Today, Norway will host the start of NATO’s 2018 Trident Juncture military exercises. It will involve 50,000 troops from all 29 member states, plus non-members Sweden and Finland.
The exercises are the alliance’s response to the Russian-hosted Vostok 2018 exercises, which involved China and Mongolia for the first time. The decision to hold the exercises in Norway comes as alliance members, particular the US and UK, have spent the past few years increasing their troop deployments near Norway’s border with Russia. In addition to NATO deployments near Ukraine, Trident Juncture and the long-term troop presence are considered to be a deterrent to any efforts by Moscow to gain further strategic advantage in the region.
The focus on the arctic is also designed to counter modernisation efforts by Moscow, which already considers the region to be vital to its renewed military and strategic strength. The sophisticated exercises, including the involvement of a US aircraft carrier close to the arctic, are part of NATO’s continued efforts to modernise its rapid deployment capabilities, as well as highlight alliance unity in the face of renewed Russian aggression and influence. However, while the exercises are promoted as being purely defensive and technical, they are expected to generate further tension with Moscow.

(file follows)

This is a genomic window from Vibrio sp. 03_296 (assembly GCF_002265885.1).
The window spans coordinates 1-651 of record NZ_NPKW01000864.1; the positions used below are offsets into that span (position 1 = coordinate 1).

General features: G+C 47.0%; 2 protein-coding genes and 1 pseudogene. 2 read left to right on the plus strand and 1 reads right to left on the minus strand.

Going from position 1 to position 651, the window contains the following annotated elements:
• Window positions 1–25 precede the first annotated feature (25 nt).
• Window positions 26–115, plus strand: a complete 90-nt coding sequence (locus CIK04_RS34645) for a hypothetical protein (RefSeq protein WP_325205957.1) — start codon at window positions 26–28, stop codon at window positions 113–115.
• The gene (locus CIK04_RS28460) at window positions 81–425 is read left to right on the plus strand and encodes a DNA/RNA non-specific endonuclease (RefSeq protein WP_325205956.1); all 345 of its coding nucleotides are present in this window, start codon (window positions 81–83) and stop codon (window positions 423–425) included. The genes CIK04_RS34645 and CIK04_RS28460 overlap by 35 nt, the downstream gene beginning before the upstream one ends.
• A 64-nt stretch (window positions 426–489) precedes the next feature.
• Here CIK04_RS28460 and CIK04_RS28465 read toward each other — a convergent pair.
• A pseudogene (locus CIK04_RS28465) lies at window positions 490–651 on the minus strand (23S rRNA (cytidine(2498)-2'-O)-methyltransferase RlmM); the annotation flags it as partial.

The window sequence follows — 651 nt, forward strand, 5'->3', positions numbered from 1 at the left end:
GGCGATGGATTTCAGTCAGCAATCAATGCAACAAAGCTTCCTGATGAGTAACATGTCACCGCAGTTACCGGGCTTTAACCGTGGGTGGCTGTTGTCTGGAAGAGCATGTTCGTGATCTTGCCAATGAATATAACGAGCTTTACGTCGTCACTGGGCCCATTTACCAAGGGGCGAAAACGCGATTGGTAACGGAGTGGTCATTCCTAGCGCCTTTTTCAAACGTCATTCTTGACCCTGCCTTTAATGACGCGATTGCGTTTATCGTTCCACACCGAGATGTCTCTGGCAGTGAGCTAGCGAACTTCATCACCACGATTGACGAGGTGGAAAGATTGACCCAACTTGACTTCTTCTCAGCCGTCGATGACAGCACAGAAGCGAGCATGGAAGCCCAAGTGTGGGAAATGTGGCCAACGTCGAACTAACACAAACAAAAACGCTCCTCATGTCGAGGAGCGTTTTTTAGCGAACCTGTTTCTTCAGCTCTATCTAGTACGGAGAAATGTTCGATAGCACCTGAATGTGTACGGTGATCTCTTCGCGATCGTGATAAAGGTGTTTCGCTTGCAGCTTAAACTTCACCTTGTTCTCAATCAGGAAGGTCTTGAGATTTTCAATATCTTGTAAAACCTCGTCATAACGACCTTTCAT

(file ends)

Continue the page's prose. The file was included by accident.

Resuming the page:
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Kai looks at security and political turbulence in the emerging market economies and also serves as a publisher with The Daily Brief.